5. Chromophobia, David Batchelor, Reaktion Books, 2000.
“That book also comes out of my time at the SAIC. At the Art Institute of Chicago, I felt like you had to justify a lot why you were painting. And back then I was always trying to find ways to justify to myself why I was painting. This book talks about the fear and the love of color, these two extremes. This book really helped me affirm my love and use of color. There will always pointedly be color in my work, it’s not just a background for a drawing or a subject. The color in my work is an element that is as important as anything else.”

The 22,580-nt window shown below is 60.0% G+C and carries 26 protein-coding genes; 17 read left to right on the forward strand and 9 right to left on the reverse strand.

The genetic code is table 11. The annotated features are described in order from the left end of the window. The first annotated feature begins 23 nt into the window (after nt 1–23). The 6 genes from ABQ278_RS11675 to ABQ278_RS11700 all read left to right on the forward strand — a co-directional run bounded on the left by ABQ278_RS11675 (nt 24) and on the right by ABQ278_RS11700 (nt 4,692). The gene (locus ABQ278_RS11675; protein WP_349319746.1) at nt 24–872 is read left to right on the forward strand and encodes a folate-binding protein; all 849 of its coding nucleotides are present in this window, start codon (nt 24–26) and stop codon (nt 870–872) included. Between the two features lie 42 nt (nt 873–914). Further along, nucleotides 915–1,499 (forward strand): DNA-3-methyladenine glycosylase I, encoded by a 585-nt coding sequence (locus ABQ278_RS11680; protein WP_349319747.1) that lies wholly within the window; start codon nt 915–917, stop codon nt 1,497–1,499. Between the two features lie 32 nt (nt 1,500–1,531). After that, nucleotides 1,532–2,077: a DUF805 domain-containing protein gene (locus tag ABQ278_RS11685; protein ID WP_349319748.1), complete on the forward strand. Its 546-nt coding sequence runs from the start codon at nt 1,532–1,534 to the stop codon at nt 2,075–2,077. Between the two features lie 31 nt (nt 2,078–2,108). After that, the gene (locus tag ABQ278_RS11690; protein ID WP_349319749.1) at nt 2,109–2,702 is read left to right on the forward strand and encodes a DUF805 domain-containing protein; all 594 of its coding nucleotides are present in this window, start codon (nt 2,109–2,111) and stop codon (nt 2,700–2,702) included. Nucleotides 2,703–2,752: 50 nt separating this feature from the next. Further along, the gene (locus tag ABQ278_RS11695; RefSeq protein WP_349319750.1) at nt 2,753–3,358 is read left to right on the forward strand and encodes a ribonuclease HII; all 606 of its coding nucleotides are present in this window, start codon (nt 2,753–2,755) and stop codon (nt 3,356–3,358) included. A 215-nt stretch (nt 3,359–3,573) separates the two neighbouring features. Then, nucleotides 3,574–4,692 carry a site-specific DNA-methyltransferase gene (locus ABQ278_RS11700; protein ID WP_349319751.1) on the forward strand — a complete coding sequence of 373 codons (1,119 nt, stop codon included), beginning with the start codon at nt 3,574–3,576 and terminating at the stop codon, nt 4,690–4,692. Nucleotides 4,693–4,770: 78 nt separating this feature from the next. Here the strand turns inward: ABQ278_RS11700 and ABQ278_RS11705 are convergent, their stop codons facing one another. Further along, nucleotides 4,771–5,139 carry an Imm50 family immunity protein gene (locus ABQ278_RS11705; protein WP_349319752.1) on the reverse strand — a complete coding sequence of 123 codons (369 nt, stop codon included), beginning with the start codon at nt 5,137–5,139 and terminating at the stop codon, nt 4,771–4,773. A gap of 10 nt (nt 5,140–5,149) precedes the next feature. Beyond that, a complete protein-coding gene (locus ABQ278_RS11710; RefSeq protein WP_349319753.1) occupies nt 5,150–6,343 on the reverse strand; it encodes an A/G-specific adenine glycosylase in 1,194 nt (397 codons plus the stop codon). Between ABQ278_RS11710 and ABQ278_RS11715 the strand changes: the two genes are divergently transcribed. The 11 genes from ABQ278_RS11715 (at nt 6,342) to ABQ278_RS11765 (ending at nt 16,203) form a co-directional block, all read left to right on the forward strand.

6. Tribe: On Homecoming and Belonging, Sebastian Junger, Twelve, 2016.
“I’ve got a special relationship with this book since Sebastien Junger is my girlfriend’s uncle. I met him just about 2 years ago, and dived into his work and totally fell in love with his ideas. He is a journalist who covers combat zones, and the insights about what combat does to people, how during these terrible circumstances the people you are with become this very tight family. Part of this book is about having this experience of closeness and trust through a really cohesive tribe, and then coming back to the States where there isn’t that system and where our lives are very isolated. So this books deals with the idea that part of the trauma of coming back is having that system taken away from you and living in a society that doesn’t really understand what you’ve been through.”
7. Batman, The Long Halloween, DC Comics, 2011.